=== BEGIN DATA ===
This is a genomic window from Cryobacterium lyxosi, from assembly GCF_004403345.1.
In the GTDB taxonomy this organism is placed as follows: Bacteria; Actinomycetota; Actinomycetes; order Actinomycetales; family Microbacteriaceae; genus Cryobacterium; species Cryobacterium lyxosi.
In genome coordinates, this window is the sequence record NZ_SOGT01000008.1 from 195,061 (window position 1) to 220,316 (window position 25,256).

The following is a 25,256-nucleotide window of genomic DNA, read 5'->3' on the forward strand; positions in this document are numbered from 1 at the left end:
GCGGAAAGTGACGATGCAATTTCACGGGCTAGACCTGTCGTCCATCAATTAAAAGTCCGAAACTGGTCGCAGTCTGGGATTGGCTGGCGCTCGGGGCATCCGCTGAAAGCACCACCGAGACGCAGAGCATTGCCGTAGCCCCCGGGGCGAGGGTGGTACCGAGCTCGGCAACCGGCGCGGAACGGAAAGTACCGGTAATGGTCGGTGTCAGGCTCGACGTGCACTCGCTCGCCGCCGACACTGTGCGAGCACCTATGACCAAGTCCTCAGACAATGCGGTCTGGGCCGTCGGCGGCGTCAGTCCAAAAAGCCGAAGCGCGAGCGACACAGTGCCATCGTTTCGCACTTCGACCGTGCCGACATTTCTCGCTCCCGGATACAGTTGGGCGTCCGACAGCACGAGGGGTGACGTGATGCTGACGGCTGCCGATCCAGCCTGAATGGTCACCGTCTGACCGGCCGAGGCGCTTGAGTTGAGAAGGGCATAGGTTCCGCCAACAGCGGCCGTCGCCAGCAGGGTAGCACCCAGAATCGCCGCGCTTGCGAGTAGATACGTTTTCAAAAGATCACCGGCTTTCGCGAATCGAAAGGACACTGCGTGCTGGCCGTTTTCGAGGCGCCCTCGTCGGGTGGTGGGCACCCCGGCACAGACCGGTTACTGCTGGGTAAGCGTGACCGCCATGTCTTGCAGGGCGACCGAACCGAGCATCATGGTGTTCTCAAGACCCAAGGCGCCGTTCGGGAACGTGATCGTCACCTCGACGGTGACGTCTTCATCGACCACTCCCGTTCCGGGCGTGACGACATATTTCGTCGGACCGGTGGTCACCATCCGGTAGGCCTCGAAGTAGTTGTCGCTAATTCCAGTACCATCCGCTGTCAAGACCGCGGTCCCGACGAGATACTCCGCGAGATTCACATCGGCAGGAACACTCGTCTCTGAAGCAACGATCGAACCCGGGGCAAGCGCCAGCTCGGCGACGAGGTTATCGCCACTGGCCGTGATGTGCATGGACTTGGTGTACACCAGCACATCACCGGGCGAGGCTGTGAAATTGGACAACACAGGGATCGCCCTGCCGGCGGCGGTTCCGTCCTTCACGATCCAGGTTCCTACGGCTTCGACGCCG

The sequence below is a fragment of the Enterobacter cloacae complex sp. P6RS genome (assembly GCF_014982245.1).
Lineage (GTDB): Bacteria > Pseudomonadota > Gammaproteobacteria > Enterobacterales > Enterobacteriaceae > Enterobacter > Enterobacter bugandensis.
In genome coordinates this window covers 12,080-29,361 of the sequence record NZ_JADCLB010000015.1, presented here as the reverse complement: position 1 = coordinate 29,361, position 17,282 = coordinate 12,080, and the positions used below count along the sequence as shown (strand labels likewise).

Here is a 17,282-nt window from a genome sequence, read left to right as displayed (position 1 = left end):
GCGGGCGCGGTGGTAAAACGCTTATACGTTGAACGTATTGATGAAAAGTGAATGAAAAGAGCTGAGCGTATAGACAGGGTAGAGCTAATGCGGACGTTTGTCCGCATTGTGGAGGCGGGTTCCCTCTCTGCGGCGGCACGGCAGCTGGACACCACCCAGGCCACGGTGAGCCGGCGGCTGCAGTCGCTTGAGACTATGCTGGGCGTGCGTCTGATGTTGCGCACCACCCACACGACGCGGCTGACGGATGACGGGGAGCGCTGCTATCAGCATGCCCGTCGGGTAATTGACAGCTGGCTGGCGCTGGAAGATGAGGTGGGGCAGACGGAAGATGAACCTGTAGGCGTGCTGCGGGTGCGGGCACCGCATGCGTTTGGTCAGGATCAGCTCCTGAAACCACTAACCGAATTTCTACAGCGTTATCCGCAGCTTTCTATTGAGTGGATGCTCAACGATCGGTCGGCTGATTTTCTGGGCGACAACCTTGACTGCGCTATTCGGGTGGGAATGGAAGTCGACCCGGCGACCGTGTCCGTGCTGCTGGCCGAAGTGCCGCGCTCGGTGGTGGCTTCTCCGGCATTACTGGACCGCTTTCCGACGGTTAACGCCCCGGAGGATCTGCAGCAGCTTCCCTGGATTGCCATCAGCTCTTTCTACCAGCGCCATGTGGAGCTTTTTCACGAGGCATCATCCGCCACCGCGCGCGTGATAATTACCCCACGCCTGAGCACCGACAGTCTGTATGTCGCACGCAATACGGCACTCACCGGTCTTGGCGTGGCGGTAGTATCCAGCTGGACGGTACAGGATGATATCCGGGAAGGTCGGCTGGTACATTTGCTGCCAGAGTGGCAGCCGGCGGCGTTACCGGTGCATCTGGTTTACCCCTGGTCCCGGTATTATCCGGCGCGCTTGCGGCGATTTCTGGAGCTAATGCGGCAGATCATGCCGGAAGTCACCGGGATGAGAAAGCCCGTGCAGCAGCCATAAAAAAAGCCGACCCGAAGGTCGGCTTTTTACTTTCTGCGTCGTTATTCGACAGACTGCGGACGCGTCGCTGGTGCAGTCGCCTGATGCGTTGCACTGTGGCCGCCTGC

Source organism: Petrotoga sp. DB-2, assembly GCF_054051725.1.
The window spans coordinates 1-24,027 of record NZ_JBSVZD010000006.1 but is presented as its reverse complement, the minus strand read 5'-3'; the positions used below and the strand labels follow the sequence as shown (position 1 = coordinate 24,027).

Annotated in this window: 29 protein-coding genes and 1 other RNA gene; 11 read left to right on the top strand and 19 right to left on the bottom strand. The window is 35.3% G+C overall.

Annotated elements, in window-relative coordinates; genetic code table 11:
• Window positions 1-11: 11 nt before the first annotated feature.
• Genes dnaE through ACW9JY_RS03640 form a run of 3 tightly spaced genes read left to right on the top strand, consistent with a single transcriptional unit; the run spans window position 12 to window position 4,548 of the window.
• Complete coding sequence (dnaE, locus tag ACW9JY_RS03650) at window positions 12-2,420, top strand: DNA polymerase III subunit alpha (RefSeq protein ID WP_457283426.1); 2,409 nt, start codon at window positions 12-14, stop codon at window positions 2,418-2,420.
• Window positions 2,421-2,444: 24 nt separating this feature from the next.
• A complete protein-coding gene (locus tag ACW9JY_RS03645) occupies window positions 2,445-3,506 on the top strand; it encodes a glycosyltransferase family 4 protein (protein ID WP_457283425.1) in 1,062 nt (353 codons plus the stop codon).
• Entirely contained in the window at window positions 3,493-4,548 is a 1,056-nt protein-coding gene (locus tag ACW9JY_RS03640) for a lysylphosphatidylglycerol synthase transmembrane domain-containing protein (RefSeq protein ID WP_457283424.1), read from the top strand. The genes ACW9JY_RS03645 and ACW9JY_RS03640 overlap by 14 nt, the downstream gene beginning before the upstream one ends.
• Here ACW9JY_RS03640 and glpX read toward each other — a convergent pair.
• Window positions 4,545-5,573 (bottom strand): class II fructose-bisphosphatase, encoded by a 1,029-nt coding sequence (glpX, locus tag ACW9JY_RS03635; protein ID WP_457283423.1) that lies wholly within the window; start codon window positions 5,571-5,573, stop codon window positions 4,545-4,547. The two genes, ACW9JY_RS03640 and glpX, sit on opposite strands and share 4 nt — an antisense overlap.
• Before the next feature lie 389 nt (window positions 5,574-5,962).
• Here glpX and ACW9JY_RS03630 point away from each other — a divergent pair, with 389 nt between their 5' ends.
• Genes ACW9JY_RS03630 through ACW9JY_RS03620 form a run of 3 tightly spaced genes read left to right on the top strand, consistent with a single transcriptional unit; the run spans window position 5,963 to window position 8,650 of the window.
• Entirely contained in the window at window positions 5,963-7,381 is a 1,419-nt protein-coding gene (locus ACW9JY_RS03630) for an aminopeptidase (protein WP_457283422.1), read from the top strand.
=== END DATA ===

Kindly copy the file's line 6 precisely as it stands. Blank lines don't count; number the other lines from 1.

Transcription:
The sequence below is a fragment of the Enterobacter cloacae complex sp. P6RS genome (assembly GCF_014982245.1).